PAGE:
The world is full of gurus who will tell you to set some goals, drive action, make it happen. And that’s good advice.
But just because you can, doesn’t always mean you should.
Launching a new product or service is not something you want to do because you had a wild idea one morning over coffee or in the shower. There’s a lot more that goes into the launching of that product or service. But research and development can be pricey.
What if you have a business idea you want to run with but don’t have the money to hire someone to crunch numbers and present data? Should you launch without it? If you do, that could prove to be even more costly.
So how can you test an idea without a huge investment?
Productivity is always a big push at the beginning of the year. Everyone wants to do more with less, less money, less time, and fewer resources. This article will show you four ways to structure your day for greater success in achieving your goals. The one that best works for you is a personal decision but trying several of these can give you some good insights into how you (and your employees) work best.
Who has time for a newsletter? If you want more sales and a more loyal audience, you need to find the time. The magic of newsletters is that they are a way to distribute your content on a regular basis straight to someone’s email inbox or phone. It creates a privileged communication when you do it correctly. But when done poorly, it can feel like a boring monologue of self-promotion.
If you don’t have a newsletter, it’s time to start building a list of emails and creating a newsletter. Whether you’ve been a longtime newsletter publisher or one just starting, here are a few ideas to spice it up.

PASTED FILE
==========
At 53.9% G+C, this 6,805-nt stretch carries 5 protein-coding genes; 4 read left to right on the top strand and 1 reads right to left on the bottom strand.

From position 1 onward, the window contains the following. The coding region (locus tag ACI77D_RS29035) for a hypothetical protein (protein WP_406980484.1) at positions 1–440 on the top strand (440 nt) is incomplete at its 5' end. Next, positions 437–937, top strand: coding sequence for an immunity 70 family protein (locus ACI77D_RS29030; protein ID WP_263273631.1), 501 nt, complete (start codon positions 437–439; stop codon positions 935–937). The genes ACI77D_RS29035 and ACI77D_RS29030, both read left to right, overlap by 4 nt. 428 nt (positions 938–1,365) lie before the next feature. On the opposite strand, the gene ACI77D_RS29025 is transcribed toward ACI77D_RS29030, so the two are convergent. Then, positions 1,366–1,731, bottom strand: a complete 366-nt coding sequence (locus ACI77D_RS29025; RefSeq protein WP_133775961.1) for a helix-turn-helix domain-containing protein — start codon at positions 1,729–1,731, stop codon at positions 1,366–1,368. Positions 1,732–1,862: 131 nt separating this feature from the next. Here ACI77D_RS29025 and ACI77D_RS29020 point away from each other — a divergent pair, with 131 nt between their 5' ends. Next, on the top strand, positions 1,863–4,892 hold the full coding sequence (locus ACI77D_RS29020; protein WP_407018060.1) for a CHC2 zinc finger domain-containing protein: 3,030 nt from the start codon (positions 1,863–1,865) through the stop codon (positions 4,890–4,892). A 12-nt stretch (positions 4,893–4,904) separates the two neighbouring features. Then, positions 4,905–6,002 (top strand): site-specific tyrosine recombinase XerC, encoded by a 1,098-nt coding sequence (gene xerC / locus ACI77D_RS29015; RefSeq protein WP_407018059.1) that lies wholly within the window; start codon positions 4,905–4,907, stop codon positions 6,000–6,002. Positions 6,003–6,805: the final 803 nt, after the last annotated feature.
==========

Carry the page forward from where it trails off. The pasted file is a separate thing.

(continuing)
This year has been a little more difficult to figure out new year’s resolutions. Part of that is because we’re all still reeling from the “lessons” we learned in 2020. Even the best prepared businesses lacked preparation for a global pandemic. Still, the new year is a great time to reexamine what you’ve been doing and how it can get better. Here are a few ideas:
If you spend any time speaking with copywriters or website writers, they will tell you a lot of businesses understand the importance of an effective About Us page on their website. As there’s been a lot of information written about telling your business story over the last decade and how customers want to do business with people they know, like and trust, many realize the value. You likely know that the About Page has the potential to become one of the most heavily visited pages on your website.
However, that’s where most businesses miss an opportunity.
They stop at the About Us page. Their business story never moves beyond it. But for the story to be believable, understood, and remembered—and thus effective—it has to spring off the About Us page and into these other places.
On Monday, December 21, 2020, the Senate approved a massive emergency economic relief package, government funding, and tax cuts designed to counter the effects of the pandemic and stimulate economic growth. The legislation, introduced as a 5,593-page bill, was passed with a 92 to 6 vote following weeks of intense negotiations.